From what I can tell they are very happy to be there and everyone they have met has been helpful and kind
Nothing like a paralyzing snow storm to bring out the best in everybody. Unlike other forms of storm the disaster factor is low to non-existent, it's beautiful to look at, and everybody is stuck whereever they are (very egalitarian). Even the most stubborn control freaks decide it's bigger than them and best to just give-in and relax and be kind for once. Especially pronounced in high-density neighborhoods: first introductions to those people you've lived amongst for ten years occur and it blows the mind a little.
Then right back to being inexplicably frenetic assholes.
It's a lot easier to handle large snowfalls when you're in a city that gets it regularly and was built for it. Wider streets, people that park in garages and driveways rather than directly on the narrow streets, etc. Plus when you get this kind of thing more often, the city has more resources to handle it. It doesn't make sense to pay for a ton more snow resources in Boston, so we just have to make do during a storm like this.
The driveway/parking lot to my apartment building is so narrow they can't get a plow down it with this much snow... our city is not designed around the once-every-ten-year snowfall and it was not designed for cars, either. Just the way it is. -- My music blog
our city is not designed around the once-every-ten-year snowfall and it was not designed for cars
I used to live on Green St. near Bay and would have just as soon voted to make a big chunk of Cambridgeport a no car zone. Great neighborhood! (at least in the '80s) and charm factor would go through the roof if it was blocked-off to cars. I never would have left.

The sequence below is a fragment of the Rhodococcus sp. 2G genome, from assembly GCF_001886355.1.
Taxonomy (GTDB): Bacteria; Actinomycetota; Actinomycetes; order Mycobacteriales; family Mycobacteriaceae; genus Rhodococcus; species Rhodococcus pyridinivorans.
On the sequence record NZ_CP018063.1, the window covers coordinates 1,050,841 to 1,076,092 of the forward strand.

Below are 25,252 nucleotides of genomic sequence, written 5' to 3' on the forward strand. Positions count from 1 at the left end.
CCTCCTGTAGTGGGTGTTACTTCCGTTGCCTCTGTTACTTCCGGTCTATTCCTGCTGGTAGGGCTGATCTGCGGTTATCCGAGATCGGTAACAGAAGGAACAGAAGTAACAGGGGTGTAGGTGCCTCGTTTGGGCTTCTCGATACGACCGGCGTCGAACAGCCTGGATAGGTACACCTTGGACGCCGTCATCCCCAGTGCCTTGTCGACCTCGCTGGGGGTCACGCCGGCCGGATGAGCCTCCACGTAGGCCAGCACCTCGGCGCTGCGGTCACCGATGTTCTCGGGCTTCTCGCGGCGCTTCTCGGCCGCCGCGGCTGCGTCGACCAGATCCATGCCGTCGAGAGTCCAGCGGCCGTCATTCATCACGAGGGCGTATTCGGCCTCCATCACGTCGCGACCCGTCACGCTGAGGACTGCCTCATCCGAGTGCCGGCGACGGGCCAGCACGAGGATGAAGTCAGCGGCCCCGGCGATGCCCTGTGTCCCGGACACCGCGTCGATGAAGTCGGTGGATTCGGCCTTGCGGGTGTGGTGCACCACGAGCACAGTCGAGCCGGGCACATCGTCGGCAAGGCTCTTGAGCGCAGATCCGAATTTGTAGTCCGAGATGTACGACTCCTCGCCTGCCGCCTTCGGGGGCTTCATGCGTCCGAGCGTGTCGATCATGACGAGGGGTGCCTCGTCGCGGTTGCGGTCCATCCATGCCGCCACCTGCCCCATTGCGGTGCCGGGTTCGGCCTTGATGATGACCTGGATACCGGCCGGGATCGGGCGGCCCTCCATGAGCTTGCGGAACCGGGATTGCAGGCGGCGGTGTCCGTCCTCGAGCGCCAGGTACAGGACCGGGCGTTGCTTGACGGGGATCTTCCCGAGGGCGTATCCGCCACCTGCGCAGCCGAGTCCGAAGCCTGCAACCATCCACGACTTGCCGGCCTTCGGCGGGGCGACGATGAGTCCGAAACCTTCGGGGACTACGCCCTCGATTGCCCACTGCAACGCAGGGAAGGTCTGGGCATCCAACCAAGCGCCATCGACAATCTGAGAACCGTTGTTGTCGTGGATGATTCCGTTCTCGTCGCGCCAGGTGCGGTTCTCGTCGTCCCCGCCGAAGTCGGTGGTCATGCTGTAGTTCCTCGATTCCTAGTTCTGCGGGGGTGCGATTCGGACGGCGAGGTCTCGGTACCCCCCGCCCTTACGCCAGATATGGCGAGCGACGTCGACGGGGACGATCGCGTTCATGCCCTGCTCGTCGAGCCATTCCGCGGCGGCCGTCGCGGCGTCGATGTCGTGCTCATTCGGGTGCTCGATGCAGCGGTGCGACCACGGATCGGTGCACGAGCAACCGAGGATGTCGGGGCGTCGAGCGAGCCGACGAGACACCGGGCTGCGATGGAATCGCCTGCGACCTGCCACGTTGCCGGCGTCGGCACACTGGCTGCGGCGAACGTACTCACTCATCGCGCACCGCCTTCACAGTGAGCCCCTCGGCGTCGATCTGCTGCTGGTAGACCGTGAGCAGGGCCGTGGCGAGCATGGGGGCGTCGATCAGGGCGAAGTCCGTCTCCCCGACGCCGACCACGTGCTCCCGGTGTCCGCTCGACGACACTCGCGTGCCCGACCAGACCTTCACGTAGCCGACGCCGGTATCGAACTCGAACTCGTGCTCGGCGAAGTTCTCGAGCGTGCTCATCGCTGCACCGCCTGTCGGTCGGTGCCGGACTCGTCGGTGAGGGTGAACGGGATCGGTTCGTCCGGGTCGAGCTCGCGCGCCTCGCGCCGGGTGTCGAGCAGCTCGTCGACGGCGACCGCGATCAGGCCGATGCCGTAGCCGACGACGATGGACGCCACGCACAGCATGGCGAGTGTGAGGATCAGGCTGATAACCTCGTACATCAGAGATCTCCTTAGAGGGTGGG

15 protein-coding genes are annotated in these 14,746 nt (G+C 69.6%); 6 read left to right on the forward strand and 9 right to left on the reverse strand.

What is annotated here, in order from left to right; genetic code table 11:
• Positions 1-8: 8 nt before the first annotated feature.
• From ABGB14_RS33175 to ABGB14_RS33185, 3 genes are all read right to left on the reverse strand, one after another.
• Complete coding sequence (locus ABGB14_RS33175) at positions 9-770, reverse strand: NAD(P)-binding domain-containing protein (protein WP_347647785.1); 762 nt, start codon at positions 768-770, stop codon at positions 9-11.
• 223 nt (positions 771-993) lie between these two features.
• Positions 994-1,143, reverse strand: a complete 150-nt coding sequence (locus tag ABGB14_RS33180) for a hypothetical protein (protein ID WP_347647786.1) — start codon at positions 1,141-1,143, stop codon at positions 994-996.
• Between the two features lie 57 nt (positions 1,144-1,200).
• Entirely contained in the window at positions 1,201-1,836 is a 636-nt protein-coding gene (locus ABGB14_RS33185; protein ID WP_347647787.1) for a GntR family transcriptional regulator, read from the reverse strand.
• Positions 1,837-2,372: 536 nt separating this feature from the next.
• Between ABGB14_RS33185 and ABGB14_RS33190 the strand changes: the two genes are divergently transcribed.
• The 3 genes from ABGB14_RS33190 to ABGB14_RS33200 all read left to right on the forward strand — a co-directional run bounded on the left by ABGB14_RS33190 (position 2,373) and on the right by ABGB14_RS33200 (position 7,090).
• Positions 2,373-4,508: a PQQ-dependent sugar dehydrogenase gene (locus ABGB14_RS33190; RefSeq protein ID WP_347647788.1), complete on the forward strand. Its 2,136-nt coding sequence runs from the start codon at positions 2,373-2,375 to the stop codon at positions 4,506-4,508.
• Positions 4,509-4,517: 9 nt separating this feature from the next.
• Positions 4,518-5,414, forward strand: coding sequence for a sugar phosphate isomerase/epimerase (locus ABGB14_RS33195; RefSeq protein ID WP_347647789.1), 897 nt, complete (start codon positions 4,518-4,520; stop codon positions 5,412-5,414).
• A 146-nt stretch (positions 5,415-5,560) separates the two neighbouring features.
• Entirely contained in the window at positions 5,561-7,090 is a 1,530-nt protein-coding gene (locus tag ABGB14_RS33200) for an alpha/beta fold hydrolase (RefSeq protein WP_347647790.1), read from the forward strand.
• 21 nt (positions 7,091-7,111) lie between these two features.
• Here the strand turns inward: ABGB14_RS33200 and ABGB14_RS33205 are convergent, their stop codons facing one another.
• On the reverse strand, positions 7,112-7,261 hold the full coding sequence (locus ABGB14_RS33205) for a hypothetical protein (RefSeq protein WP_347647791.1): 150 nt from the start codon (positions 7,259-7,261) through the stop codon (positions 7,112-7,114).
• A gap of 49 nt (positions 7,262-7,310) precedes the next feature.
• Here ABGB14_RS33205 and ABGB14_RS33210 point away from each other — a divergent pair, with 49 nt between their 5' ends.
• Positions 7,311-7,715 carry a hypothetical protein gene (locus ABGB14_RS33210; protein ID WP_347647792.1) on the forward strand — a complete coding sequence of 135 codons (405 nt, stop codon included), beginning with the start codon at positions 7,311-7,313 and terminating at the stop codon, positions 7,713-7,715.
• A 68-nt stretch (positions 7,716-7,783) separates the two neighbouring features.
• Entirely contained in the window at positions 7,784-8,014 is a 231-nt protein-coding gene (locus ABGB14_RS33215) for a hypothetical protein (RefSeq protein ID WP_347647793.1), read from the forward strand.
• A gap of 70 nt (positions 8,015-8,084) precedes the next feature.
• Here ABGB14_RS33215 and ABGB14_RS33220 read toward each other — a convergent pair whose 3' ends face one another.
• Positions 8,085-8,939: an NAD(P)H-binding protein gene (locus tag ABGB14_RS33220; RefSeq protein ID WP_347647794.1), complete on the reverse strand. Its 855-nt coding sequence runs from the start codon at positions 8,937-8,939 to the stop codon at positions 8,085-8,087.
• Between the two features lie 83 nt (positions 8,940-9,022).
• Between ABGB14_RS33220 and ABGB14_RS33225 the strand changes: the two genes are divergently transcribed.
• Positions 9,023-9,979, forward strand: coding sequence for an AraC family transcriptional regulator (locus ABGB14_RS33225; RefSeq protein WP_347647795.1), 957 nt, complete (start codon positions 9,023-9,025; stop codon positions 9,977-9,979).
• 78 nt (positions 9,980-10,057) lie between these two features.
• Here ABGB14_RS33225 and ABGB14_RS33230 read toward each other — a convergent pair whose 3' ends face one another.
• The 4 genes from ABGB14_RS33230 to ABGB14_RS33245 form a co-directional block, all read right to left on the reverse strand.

Because of our proximity to Lake Ontario (and hence the lake effect snow) we get dumped on fairly regularly but nowhere near as much as they do about 20 miles north on the Tug Hill plateau. Like Sarah said we're built to handle lots of snow.
Not an overly snowy year... so far. -- #9 beat Notre Dame handily and we play St John's on Sunday.
The side streets are narrow, covered with snow, and slick. Put the cell phone down and drive. The life you save may be the child strapped into the car seat next to you as well as the pedestrians forced to walk in the street 'cuz of sidewalks that aren't shoveled.
I took a walk yesterday and everyone had to walk in the street because the sidewalks were just impassable. Cars would come by, honking at us to get out of their way... during a driving ban. -- My music blog
I wanted to shovel the whole thing. But when I looked at it I was overwhelmed and decided not to. Tomorrow it is going to rain, I may regret not shoveling as the rain will make the snow heavy and cause the porch to collapse.
My daughter had a great time at the concert last night and they are on the Thruway on their way back. They were very impressed with how nice everyone was and made them comfortable. They definitely want to come back to Boston but... in the summer -- #9 still and we beat up on St John's yesterday. Southerland came back after missing 6 games and had a decent game in the 2nd half. Next on 2/13 is UConn.
High temps in central Mass are going to be around 40 the rest of the week. Can you say slush? There will be lots of street ponds where the storm drains haven't been shoveled out. Nightime temps below freezing should make morning commutes wicked awesome. -- CMKRNL